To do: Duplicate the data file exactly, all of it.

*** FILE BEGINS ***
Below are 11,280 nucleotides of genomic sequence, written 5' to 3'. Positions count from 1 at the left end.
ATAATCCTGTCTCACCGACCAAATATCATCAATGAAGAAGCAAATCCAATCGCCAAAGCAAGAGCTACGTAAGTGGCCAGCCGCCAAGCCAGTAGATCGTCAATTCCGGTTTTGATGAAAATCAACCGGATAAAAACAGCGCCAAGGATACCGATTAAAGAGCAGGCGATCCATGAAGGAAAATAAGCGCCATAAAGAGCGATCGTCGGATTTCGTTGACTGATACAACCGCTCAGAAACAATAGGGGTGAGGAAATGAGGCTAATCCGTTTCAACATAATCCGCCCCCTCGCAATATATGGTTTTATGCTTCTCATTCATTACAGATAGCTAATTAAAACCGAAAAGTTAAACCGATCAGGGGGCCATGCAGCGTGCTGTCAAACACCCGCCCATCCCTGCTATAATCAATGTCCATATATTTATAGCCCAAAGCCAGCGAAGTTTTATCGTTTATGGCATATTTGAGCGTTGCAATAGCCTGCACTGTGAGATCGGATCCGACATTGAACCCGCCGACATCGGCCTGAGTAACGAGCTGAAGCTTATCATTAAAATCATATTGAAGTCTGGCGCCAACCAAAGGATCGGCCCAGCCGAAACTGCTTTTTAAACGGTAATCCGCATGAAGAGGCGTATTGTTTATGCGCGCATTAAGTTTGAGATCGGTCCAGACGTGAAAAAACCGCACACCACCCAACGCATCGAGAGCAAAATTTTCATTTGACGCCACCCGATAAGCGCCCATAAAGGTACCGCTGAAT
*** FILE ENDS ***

Below are 11,280 nucleotides of genomic sequence, written 5' to 3'. Positions count from 1 at the left end.
ATAATCCTGTCTCACCGACCAAATATCATCAATGAAGAAGCAAATCCAATCGCCAAAGCAAGAGCTACGTAAGTGGCCAGCCGCCAAGCCAGTAGATCGTCAATTCCGGTTTTGATGAAAATCAACCGGATAAAAACAGCGCCAAGGATACCGATTAAAGAGCAGGCGATCCATGAAGGAAAATAAGCGCCATAAAGAGCGATCGTCGGATTTCGTTGACTGATACAACCGCTCAGAAACAATAGGGGTGAGGAAATGAGGCTAATCCGTTTCAACATAATCCGCCCCCTCGCAATATATGGTTTTATGCTTCTCATTCATTACAGATAGCTAATTAAAACCGAAAAGTTAAACCGATCAGGGGGCCATGCAGCGTGCTGTCAAACACCCGCCCATCCCTGCTATAATCAATGTCCATATATTTATAGCCCAAAGCCAGCGAAGTTTTATCGTTTATGGCATATTTGAGCGTTGCAATAGCCTGCACTGTGAGATCGGATCCGACATTGAACCCGCCGACATCGGCCTGAGTAACGAGCTGAAGCTTATCATTAAAATCATATTGAAGTCTGGCGCCAACCAAAGGATCGGCCCAGCCGAAACTGCTTTTTAAACGGTAATCCGCATGAAGAGGCGTATTGTTTATGCGCGCATTAAGTTTGAGATCGGTCCAGACGTGAAAAAACCGCACACCACCCAACGCATCGAGAGCAAAATTTTCATTTGACGCCACCCGATAAGCGCCCATAAAGGTACCGCTGAAT